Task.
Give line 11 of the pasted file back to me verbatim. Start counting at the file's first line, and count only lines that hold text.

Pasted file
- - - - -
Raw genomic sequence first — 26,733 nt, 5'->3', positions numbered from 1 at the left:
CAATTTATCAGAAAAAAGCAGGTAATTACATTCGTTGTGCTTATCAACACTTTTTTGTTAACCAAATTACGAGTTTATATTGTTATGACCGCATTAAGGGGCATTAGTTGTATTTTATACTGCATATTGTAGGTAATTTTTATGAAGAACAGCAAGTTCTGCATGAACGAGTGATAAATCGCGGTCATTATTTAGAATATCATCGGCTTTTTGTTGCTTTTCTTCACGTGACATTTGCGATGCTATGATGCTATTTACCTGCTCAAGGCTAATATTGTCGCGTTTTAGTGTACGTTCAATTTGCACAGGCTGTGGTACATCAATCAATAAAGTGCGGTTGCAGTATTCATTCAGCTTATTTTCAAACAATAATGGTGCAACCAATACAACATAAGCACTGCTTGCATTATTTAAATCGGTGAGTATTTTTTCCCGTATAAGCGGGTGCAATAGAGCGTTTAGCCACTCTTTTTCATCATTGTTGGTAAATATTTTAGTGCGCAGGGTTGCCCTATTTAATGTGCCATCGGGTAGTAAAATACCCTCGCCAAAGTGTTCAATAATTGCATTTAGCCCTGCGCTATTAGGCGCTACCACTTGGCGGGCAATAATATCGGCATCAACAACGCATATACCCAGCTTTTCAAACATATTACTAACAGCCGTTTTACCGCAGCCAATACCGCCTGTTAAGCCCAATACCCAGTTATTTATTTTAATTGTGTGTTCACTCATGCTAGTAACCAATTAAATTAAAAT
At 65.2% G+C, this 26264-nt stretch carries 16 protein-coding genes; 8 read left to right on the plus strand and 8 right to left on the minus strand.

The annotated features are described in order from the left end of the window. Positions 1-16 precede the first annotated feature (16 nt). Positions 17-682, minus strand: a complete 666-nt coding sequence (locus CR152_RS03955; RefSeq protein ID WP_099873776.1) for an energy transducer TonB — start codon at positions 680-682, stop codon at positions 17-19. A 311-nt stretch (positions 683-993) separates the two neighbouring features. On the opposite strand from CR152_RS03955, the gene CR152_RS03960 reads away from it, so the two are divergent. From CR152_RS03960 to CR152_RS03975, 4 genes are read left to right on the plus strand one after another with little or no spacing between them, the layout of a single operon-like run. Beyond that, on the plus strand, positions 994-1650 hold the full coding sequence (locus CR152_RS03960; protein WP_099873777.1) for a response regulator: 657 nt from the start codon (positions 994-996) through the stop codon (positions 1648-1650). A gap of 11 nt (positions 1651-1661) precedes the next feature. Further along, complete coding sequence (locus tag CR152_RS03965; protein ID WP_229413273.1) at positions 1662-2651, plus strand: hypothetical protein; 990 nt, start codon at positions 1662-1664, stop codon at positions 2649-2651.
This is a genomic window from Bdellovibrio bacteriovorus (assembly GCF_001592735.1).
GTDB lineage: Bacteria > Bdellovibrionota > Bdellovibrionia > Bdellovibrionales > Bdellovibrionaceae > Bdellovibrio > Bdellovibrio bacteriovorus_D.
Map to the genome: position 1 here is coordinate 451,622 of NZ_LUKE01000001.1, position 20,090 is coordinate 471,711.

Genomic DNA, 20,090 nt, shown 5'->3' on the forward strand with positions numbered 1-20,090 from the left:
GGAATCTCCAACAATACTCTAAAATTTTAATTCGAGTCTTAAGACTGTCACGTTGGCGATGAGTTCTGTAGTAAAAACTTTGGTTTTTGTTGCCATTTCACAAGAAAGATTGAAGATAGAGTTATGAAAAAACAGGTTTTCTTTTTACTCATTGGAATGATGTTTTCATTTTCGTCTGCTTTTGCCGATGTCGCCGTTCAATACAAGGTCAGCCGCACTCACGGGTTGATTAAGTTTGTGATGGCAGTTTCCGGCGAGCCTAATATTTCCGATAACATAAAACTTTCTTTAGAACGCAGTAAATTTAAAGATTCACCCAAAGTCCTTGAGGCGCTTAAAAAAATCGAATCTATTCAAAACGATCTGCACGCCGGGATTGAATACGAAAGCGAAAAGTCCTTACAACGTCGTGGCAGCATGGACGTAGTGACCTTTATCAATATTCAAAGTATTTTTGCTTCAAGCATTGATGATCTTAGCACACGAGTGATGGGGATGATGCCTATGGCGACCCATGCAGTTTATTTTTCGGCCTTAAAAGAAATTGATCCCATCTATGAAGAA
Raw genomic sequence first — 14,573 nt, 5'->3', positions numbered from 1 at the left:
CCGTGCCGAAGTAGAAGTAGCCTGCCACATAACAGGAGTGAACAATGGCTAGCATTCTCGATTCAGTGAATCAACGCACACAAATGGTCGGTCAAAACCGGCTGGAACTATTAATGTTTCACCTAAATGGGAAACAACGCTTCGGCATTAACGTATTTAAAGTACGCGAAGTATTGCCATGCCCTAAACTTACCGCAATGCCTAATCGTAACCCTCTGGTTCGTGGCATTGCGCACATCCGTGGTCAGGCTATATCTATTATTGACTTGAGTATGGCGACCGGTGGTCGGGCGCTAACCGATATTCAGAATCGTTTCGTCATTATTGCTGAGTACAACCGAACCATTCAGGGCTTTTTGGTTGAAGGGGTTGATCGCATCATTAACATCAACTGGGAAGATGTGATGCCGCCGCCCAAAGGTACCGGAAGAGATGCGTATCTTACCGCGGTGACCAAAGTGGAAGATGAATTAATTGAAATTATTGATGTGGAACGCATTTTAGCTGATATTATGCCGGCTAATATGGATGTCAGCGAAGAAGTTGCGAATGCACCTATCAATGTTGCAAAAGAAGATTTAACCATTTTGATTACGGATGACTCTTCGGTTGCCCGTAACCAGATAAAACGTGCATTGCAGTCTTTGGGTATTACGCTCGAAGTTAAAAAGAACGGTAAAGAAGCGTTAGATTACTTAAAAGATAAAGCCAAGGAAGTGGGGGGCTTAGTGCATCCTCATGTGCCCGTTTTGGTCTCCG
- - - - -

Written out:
CCGTGCCGAAGTAGAAGTAGCCTGCCACATAACAGGAGTGAACAATGGCTAGCATTCTCGATTCAGTGAATCAACGCACACAAATGGTCGGTCAAAACCGGCTGGAACTATTAATGTTTCACCTAAATGGGAAACAACGCTTCGGCATTAACGTATTTAAAGTACGCGAAGTATTGCCATGCCCTAAACTTACCGCAATGCCTAATCGTAACCCTCTGGTTCGTGGCATTGCGCACATCCGTGGTCAGGCTATATCTATTATTGACTTGAGTATGGCGACCGGTGGTCGGGCGCTAACCGATATTCAGAATCGTTTCGTCATTATTGCTGAGTACAACCGAACCATTCAGGGCTTTTTGGTTGAAGGGGTTGATCGCATCATTAACATCAACTGGGAAGATGTGATGCCGCCGCCCAAAGGTACCGGAAGAGATGCGTATCTTACCGCGGTGACCAAAGTGGAAGATGAATTAATTGAAATTATTGATGTGGAACGCATTTTAGCTGATATTATGCCGGCTAATATGGATGTCAGCGAAGAAGTTGCGAATGCACCTATCAATGTTGCAAAAGAAGATTTAACCATTTTGATTACGGATGACTCTTCGGTTGCCCGTAACCAGATAAAACGTGCATTGCAGTCTTTGGGTATTACGCTCGAAGTTAAAAAGAACGGTAAAGAAGCGTTAGATTACTTAAAAGATAAAGCCAAGGAAGTGGGGGGCTTAGTGCATCCTCATGTGCCCGTTTTGGTCTCCG